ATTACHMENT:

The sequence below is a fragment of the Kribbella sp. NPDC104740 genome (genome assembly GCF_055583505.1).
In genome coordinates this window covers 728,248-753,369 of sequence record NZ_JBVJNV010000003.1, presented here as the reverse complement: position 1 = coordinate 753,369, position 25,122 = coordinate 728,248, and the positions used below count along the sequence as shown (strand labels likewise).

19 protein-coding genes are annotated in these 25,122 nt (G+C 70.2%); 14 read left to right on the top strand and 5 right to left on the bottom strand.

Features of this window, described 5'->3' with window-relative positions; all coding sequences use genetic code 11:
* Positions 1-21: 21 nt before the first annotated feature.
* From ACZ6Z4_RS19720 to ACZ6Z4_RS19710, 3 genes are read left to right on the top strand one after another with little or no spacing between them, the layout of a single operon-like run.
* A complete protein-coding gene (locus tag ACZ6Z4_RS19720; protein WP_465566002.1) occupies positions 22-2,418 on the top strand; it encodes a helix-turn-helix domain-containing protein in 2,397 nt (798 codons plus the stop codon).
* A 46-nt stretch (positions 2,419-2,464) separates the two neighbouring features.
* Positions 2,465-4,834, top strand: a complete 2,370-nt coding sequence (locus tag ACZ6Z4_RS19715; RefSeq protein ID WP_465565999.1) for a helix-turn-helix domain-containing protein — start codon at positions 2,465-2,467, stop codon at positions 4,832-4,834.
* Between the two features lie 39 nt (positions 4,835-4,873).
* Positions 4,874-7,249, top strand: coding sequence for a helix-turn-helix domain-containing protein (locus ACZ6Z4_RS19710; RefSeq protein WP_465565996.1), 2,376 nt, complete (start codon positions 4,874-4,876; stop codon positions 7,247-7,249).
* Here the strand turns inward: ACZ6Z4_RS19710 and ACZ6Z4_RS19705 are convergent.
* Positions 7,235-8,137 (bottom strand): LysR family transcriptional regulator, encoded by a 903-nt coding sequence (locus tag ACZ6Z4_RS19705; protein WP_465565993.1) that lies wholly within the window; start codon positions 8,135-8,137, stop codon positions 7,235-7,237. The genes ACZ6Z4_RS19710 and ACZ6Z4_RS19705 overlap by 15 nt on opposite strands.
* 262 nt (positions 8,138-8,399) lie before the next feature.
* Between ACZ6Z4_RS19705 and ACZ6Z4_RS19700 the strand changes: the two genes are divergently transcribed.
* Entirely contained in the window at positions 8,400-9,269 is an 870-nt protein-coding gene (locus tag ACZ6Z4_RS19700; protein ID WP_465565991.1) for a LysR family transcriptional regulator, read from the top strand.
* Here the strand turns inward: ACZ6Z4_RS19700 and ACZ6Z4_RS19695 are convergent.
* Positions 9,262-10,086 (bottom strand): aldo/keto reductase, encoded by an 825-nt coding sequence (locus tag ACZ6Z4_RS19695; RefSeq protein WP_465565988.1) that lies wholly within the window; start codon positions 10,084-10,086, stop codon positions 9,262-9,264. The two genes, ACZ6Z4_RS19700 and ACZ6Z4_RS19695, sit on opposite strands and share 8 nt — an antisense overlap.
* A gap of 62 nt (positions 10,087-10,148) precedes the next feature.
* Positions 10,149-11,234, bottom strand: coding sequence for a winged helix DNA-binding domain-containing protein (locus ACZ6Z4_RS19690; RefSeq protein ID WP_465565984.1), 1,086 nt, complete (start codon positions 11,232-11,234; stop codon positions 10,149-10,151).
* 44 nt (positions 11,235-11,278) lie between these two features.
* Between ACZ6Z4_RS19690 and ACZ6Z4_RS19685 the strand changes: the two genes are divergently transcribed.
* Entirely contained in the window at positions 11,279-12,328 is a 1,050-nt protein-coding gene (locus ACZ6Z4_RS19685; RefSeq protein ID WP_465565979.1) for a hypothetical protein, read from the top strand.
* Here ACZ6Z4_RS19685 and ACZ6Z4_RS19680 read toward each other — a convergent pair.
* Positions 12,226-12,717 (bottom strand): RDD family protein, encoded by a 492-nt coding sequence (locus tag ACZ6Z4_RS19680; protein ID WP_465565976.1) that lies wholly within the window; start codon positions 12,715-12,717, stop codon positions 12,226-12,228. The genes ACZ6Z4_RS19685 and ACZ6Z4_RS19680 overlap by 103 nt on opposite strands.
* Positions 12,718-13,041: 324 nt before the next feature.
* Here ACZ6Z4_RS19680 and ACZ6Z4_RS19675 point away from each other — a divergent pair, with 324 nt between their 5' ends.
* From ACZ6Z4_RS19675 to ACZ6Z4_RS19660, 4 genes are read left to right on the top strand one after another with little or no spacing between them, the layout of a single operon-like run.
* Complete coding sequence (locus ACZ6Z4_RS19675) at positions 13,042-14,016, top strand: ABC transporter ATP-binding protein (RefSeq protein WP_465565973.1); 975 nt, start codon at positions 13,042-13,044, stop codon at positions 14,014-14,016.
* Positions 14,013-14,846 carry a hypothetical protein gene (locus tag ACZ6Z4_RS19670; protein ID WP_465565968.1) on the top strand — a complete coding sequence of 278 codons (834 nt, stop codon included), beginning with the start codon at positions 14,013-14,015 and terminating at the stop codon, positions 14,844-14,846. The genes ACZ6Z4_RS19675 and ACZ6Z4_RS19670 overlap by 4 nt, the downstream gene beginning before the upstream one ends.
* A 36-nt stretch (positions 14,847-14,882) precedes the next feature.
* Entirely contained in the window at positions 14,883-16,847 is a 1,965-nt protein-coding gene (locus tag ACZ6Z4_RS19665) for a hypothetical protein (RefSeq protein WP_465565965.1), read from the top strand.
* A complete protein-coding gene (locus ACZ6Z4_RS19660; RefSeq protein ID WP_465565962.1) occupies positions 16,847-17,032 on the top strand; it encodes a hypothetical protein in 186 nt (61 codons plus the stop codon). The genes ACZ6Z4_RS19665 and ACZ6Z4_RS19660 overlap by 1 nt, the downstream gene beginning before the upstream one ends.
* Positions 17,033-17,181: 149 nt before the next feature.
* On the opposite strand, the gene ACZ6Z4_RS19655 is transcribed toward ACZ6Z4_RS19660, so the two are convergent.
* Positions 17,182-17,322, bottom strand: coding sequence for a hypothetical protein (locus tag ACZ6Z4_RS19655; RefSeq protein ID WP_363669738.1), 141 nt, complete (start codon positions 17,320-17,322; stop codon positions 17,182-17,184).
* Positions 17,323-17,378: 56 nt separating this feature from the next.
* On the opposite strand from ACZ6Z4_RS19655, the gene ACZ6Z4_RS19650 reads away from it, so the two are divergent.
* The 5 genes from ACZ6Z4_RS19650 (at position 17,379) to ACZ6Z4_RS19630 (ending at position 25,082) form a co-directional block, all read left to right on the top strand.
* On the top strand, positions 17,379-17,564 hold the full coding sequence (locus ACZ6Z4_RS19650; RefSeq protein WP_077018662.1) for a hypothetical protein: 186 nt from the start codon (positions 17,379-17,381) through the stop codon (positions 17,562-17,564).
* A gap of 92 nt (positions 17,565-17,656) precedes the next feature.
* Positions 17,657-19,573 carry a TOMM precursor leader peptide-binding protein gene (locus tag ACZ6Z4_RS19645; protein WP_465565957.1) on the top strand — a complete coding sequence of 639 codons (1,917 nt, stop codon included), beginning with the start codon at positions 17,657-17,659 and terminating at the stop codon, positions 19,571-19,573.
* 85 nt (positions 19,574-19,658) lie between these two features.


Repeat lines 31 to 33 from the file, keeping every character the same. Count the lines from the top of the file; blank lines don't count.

* A 36-nt stretch (positions 14,847-14,882) precedes the next feature.
* Entirely contained in the window at positions 14,883-16,847 is a 1,965-nt protein-coding gene (locus tag ACZ6Z4_RS19665) for a hypothetical protein (RefSeq protein WP_465565965.1), read from the top strand.
* A complete protein-coding gene (locus ACZ6Z4_RS19660; RefSeq protein ID WP_465565962.1) occupies positions 16,847-17,032 on the top strand; it encodes a hypothetical protein in 186 nt (61 codons plus the stop codon). The genes ACZ6Z4_RS19665 and ACZ6Z4_RS19660 overlap by 1 nt, the downstream gene beginning before the upstream one ends.